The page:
Histamine Depletion During Exercise (Does it Work?)
Histamine is released in the body to prevent exhaustion during times of extreme physical exertion. While depleting histamine might seem like a good thing, the rebound histamine release from mast cells could cause short or long term problems in those with pre-existing inflammation.
HISTAMINE RELEASED DURING EXERCISE
- Keeps us going, preventing exhaustion
- Causes stress, helping us process dangerous situations and flee
- Triggers soreness, but only during certain exercises
WHAT IS HISTAMINE?
Histamine is an inflammatory agent found in the body and in foods. In the body histamine is produced by white blood cells called mast cells, which are only supposed to release histamine and other inflammation as needed for healing.
HISTAMINE IN EXERCISE
- Histamine triggers exercise related soreness during aerobic exercise: like dancing, running, cardio, high intensity training.
- Cardio exercise has been shown to drive up histamine levels and aggravate allergies in animal studies.
- Most exercise causes some muscle damage. A study in the Journal of Strength and Conditioning confirmed that exercise causes a temporary increase in inflammation as the muscles break down during intensive work out sessions. The muscles then need to repair themselves. While antihistamines can prevent the soreness, the study found that using them interferes with the building of muscle.
- Delayed onset muscle soreness (DOMS) caused by strenuous exercise and triggered by histamine, is related to temporary damage to muscles, with pain peaking 24-48 hours after exercise.
- Exercise styles that use your own body weight (yoga, pilates) or not too heavy gym weights, are less likely to trigger histamine depletion and subsequent inflammation.
- Despite all this, exercise has significant anti-inflammatory and histamine intolerance inflammation resolving properties.
HISTAMINE IS TRIGGERED BY
- Food allergies
- Environmental allergens
- Strenuous exercise
WE DON’T STAY HISTAMINE DEPLETED FOR LONG
Histamine is involved in regulating our sleep, acts as a neurotransmitter, gets digestion going, affects our collagen production, helps us heal, and so much more.
So you can see why the body needs to keep a steady supply.
A rebound release of histamine, whether due to exercising too vigorously or by eliminating most histamine from the diet, has always been a concern of mine. Because of this, I’ve always advocated a gentle elimination of crappy high histamine foods, while adding foods with antihistamine and anti-inflammatory properties to empty out the histamine/inflammation bucket. Here’s an exact blueprint and four week histamine reset to take the stress out of healing histamine.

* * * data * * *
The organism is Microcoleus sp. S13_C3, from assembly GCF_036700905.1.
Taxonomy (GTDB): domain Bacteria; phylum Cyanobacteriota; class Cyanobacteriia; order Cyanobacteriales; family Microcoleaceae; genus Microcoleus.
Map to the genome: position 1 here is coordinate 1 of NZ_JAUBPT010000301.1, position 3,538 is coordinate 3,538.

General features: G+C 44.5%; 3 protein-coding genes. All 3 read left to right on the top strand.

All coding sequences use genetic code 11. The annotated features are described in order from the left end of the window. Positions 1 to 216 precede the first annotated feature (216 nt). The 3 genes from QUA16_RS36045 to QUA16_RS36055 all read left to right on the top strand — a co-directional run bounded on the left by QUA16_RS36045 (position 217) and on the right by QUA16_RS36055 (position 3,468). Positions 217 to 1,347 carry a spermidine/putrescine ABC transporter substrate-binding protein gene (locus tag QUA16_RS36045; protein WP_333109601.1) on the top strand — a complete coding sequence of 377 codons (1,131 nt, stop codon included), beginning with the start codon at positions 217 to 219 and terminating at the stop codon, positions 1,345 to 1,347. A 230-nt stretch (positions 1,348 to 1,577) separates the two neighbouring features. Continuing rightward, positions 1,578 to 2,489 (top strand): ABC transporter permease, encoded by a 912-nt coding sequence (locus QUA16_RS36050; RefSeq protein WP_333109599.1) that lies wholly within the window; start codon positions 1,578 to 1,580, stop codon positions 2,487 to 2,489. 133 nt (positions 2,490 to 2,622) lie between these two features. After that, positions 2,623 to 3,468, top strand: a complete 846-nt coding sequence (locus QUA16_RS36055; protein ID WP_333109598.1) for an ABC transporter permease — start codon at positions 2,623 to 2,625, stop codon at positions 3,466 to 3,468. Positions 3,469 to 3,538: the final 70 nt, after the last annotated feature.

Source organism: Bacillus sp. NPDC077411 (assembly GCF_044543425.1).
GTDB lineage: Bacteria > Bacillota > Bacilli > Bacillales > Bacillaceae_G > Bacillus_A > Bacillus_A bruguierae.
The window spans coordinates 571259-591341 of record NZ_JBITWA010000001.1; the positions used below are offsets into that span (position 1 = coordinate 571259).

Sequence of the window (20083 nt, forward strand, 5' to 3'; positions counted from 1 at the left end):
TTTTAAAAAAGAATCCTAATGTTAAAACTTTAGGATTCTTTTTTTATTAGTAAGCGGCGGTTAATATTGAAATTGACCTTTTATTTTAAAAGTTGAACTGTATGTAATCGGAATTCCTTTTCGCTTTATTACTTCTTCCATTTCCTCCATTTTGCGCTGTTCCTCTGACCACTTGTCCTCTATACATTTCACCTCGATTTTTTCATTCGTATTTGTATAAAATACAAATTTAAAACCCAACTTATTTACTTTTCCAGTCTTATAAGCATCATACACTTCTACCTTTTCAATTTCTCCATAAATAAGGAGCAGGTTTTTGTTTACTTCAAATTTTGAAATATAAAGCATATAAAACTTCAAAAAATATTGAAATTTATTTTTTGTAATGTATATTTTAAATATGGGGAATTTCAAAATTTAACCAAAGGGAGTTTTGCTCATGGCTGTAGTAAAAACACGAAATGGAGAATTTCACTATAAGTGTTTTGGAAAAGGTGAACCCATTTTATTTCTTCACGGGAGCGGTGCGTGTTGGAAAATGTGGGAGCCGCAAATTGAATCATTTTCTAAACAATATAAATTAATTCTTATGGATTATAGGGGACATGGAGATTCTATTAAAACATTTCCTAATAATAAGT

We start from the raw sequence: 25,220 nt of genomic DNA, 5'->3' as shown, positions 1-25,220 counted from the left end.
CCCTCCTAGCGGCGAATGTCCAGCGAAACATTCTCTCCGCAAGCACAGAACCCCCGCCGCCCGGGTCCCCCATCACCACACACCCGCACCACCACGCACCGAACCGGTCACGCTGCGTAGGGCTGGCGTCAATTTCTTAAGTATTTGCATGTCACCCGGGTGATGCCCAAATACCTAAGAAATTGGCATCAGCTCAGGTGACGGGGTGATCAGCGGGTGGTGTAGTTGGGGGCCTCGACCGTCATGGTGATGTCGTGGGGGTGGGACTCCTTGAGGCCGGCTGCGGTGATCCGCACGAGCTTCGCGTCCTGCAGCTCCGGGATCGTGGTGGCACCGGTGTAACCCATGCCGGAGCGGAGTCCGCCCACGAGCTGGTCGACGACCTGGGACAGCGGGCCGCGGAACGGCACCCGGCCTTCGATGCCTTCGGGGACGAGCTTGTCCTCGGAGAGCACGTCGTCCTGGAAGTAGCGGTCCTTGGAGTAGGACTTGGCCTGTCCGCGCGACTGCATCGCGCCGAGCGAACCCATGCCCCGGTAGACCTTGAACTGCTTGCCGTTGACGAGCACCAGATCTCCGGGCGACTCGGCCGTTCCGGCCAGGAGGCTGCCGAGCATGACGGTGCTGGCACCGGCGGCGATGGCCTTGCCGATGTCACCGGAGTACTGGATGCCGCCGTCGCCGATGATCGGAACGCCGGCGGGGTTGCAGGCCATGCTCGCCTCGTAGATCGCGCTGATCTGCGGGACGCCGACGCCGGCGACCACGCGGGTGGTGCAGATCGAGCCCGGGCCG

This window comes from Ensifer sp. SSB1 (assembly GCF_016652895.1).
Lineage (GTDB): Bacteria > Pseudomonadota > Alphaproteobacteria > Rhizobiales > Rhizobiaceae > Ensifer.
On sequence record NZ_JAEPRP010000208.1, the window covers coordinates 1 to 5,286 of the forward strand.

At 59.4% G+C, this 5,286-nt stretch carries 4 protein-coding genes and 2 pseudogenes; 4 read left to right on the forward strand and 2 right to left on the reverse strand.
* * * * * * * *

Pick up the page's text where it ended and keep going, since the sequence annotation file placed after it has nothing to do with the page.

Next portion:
HOW TO EXERCISE SAFELY WITH HISTAMINE INTOLERANCE
Keep in mind that exercise induced inflammation takes up to three days to resolve, so don’t over schedule yourself.
Choose your exercise wisely: your current fitness level is important. If the exercise isn’t strenuous to you, but might be to someone else, that may affect how quickly you tire, and the amount of histamine depleted and released. Pick a way of exercising that doesn’t completely destroy you, but still gets you a good workout. I practice style of ashtanga yoga – very strenuous, but incorporates meditation and is naturally a type of interval training.
Stress triggers histamine, so avoid it. Pay particular attention to environment – is the studio too hot, is the teacher too shouty, the music too loud?
Quercetin: a study on men’s badminton players found that this bioflavonoid (found in nearly all the foods on my 28 day histamine reset) delayed muscle exhaustion.
Always check with your doctor before starting a new exercise plan or adding any new foods.
——— REFERENCES ——–
Hosey, Robert, et al. “Excercise-Induced Anaphylaxis and Urticaria.” American Family Physician, 15 Oct. 2001, www.aafp.org/afp/2001/1015/p1367.html.
Barrett‐O’Keefe, Zachary, et al. “Sustained postexercise vasodilatation and histamine receptor activation following small muscle‐mass exercise in humans.” Experimental Physiology, Blackwell Publishing Ltd, 9 Oct. 2012, onlinelibrary.wiley.com/doi/10.1113/expphysiol.2012.066605/full.